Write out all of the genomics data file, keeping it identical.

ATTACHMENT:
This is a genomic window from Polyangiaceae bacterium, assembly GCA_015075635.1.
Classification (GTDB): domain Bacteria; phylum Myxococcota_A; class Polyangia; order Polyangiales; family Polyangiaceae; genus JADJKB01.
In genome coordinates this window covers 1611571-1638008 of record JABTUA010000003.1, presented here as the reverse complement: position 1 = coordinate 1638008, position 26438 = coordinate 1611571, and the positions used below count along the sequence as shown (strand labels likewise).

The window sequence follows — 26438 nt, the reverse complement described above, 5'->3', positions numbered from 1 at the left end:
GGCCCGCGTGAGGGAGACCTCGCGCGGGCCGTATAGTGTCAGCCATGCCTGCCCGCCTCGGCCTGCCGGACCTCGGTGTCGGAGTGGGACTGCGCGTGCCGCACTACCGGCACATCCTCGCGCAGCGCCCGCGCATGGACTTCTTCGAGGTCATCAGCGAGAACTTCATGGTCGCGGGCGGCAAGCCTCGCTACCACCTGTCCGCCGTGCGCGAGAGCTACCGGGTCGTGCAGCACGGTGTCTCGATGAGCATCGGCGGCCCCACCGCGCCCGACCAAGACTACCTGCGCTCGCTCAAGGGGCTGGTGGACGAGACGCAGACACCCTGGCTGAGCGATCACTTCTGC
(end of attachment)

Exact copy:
This is a genomic window from Polyangiaceae bacterium, assembly GCA_015075635.1.
Classification (GTDB): domain Bacteria; phylum Myxococcota_A; class Polyangia; order Polyangiales; family Polyangiaceae; genus JADJKB01.
In genome coordinates this window covers 1611571-1638008 of record JABTUA010000003.1, presented here as the reverse complement: position 1 = coordinate 1638008, position 26438 = coordinate 1611571, and the positions used below count along the sequence as shown (strand labels likewise).

The window sequence follows — 26438 nt, the reverse complement described above, 5'->3', positions numbered from 1 at the left end:
GGCCCGCGTGAGGGAGACCTCGCGCGGGCCGTATAGTGTCAGCCATGCCTGCCCGCCTCGGCCTGCCGGACCTCGGTGTCGGAGTGGGACTGCGCGTGCCGCACTACCGGCACATCCTCGCGCAGCGCCCGCGCATGGACTTCTTCGAGGTCATCAGCGAGAACTTCATGGTCGCGGGCGGCAAGCCTCGCTACCACCTGTCCGCCGTGCGCGAGAGCTACCGGGTCGTGCAGCACGGTGTCTCGATGAGCATCGGCGGCCCCACCGCGCCCGACCAAGACTACCTGCGCTCGCTCAAGGGGCTGGTGGACGAGACGCAGACACCCTGGCTGAGCGATCACTTCTGC